Thursday, December 28, 2006

Another year ends, a new one begins

"There is hope for your future," declares the LORD (Jeremiah 31:17).

Another year is just about over. What did you learn these past twelve months? Are you wiser than you were a year ago? Are you happier? Are you more patient, more understanding, more forgiving than you used to be?

What has happened in your life? Did your family grow through weddings or births, or did it shrink because of death? Did you find work that you enjoyed, or was 2006 a year of transition for you? Have you enjoyed good health, or has the recent past been a struggle?

When New Year’s Eve rolls around, some people look back on the ending year with a touch of nostalgia; others are just glad the year is over with, and fervently hope that the coming months will be better. But the underlying question that no one can truly escape is this: what does it all mean? Why did 2006 unfold the way that it did? What real hope is there that 2007 will be any better?

2006 was filled with good and bad. The bad things happened because we are all plagued with evil desires and the inability to keep those desires under constant control. Bad things happened because of our dark desires, or the dark desires of those who victimized us. But the good things that we experienced came from God, the God who made us and who loves us. He showed His love through the hands and voices of those who served Him; He showed His love through the invisible care of His angels; He showed His love through miracles ranging from subtle to awesome, small to overwhelming.

The outlook for 2007 remains the same. It will be a year of terrible disappointments and gut-wrenching sorrow, because the world is filled to overflowing with sin. But it will also be a year of victory snatched from defeat, unexpected joy in the midst of sorrow, reassuring peace and hope found in the ruins of shattered lives. Sin will still be evident everywhere, but God will also be at work through His Son Jesus, forgiving the despairing, mending broken hearts, giving healing where doctors have given up all hope, and welcoming the dying into a place where they will never again know pain or sorrow. We can expect 2007 to be another year in which Satan tries to wear us down with evil, but the light of God’s grace in Jesus will rescue those who believe, and give them reason to live through the coming year with joy in their hearts.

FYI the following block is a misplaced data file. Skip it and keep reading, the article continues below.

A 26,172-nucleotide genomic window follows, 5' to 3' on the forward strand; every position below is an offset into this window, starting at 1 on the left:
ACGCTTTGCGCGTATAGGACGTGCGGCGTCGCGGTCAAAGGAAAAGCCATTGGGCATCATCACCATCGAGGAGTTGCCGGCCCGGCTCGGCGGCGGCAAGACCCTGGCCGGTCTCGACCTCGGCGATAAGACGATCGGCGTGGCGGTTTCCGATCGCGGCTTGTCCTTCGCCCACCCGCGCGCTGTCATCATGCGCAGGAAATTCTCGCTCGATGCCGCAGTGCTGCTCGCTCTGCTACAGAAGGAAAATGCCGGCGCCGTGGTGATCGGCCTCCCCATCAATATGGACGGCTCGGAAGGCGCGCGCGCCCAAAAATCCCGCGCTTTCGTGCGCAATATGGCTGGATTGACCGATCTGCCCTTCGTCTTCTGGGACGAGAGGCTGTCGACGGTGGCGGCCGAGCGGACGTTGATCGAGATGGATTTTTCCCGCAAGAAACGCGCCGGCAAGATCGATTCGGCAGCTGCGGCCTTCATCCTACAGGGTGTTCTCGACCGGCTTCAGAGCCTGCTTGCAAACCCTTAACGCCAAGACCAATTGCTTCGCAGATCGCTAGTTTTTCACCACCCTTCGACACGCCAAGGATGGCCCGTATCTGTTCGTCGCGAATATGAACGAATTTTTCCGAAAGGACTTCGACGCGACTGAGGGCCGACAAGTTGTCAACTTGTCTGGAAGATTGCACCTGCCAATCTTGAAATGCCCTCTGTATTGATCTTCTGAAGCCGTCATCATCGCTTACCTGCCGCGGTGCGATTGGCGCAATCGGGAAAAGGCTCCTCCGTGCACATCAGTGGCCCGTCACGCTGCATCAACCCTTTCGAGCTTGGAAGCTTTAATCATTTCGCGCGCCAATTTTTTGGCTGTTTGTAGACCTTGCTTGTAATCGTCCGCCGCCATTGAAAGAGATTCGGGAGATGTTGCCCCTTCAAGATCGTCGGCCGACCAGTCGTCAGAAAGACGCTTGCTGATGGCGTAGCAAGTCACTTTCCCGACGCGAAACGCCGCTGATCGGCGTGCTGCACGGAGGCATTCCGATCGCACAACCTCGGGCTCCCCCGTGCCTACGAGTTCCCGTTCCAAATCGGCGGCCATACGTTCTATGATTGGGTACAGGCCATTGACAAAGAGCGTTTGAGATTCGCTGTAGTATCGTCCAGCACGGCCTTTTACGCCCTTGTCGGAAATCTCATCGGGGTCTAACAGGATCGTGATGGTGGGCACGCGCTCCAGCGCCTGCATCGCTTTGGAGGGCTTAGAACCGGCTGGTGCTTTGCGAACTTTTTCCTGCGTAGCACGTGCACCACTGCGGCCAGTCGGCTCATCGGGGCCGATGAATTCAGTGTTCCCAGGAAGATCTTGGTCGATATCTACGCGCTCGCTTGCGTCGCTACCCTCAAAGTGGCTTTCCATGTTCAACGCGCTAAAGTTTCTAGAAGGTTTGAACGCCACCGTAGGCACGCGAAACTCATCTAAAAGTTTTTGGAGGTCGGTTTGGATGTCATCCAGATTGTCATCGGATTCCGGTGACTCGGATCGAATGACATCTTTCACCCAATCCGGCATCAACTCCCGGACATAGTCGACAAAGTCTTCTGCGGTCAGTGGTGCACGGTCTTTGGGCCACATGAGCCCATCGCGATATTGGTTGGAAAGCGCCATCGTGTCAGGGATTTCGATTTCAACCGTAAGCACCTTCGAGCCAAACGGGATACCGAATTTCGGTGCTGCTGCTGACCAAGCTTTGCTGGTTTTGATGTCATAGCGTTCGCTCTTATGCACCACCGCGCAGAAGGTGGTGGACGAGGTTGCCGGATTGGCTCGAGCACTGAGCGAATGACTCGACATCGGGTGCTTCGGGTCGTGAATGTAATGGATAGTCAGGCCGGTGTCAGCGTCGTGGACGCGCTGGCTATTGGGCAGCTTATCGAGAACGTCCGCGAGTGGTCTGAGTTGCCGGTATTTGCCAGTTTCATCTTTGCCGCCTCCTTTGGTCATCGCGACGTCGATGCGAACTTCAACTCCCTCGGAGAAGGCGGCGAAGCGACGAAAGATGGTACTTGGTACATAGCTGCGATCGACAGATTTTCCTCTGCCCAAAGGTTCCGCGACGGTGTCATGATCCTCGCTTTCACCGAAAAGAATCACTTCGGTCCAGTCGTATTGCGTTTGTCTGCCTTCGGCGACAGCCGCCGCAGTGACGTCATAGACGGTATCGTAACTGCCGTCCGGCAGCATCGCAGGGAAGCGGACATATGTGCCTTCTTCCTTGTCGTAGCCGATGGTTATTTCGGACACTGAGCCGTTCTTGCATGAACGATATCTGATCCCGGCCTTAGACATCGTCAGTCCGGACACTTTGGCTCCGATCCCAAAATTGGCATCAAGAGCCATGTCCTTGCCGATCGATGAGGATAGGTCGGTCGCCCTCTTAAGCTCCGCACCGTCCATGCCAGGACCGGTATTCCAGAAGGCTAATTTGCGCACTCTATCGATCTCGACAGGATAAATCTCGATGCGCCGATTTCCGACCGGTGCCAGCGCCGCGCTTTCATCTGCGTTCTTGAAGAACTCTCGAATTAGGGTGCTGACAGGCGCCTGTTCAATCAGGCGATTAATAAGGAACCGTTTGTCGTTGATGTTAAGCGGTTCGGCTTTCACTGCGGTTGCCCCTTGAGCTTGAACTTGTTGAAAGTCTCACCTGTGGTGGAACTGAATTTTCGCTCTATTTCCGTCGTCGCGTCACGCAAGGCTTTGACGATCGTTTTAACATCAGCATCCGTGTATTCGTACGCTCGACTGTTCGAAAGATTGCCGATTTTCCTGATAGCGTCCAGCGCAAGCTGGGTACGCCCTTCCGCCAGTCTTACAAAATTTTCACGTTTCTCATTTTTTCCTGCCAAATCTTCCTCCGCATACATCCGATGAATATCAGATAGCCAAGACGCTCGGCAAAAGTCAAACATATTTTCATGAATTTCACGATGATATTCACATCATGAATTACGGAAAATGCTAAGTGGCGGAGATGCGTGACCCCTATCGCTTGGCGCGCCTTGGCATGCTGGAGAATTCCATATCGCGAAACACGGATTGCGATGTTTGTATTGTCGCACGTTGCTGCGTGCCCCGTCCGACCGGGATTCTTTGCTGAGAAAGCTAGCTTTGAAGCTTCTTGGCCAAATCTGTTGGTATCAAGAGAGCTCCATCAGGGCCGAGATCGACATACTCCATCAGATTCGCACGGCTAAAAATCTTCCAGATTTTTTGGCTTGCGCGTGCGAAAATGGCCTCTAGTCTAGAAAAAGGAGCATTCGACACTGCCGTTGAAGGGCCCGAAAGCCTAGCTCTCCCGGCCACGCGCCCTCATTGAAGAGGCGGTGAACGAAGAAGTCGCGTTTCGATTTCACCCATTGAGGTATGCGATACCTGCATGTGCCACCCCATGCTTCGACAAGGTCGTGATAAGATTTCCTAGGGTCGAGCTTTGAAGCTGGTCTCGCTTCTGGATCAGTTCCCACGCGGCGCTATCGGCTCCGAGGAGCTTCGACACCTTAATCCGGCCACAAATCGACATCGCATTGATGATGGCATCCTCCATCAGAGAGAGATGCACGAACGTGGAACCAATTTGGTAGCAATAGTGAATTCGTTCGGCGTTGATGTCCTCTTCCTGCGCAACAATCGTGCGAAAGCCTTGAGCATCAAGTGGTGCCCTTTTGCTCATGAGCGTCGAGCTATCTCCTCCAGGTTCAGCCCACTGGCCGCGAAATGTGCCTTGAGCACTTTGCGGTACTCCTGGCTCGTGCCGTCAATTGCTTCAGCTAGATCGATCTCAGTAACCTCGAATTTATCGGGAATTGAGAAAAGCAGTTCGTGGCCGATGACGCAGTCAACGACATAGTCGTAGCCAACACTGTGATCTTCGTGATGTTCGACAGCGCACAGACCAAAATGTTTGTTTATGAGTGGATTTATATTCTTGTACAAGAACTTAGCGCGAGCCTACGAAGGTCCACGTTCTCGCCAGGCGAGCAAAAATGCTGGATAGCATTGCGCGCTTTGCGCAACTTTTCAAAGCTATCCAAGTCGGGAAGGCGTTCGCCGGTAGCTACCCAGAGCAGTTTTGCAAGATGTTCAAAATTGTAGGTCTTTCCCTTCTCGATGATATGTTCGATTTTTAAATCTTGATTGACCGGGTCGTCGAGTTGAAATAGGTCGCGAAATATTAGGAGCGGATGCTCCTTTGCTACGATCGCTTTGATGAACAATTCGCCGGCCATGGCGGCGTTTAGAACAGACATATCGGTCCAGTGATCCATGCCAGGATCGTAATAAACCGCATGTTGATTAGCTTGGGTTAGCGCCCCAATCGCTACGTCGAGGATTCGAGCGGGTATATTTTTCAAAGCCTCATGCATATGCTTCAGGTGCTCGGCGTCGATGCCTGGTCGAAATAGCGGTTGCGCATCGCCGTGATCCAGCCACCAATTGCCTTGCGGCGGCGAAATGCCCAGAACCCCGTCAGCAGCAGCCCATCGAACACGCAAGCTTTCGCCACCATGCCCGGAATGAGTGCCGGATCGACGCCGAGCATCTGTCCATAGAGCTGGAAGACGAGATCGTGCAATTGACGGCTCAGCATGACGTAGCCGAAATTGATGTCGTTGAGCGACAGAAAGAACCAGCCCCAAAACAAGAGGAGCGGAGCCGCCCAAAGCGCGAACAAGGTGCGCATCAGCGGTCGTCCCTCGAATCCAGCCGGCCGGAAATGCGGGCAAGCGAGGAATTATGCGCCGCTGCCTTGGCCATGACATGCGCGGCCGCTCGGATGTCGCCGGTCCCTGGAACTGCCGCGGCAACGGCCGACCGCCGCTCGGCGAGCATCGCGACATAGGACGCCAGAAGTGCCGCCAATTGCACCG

Tuesday, December 26, 2006

Is Christmas over?

But Mary quietly treasured these things in her heart and thought about them often (Luke 2:19).

In a Peanuts cartoon by Charles Schulz, Lucy throws up her hands in utter despair and shrieks, "For months we looked forward to Christmas. We couldn’t wait till it came, and now it’s all over!"

Is Christmas a fraud? For a few brief moments there is a special glow in the air. Life is gentler, happier, more exciting somehow. For a few breathless moments, the world is a magic place where everybody loves everybody and problems melt away. But then the magic moment is past. The tinsel wasn’t silver after all, only aluminum foil. The problems all return, and the joy and laughter turn out to be only whistling in the dark. The warm glow of friendship disappears, and people become strangers again, passing each other by, unknown and unrecognized.

My friends, it need not be like this; you can have a Christmas that is more than a few days’ distraction from the onslaught of winter. Presents may all be opened, and many already exchanged. Trees may be taken down and lying outside waiting to be burned. But Christ is not gone, not if He is living in your heart. God’s gift of His Son is still shiny and precious and new. God’s gift of His Son saves you from enslavement to being foolish and impulsive; God’s gift of His Son frees you from the weight of your guilt over mistakes that have hurt those you love and left you feeling trapped in a cage of your own making. God’s gift of His Son is the gift that keeps on giving every day of the year—giving forgiveness, giving hope, giving strength, giving inner peace.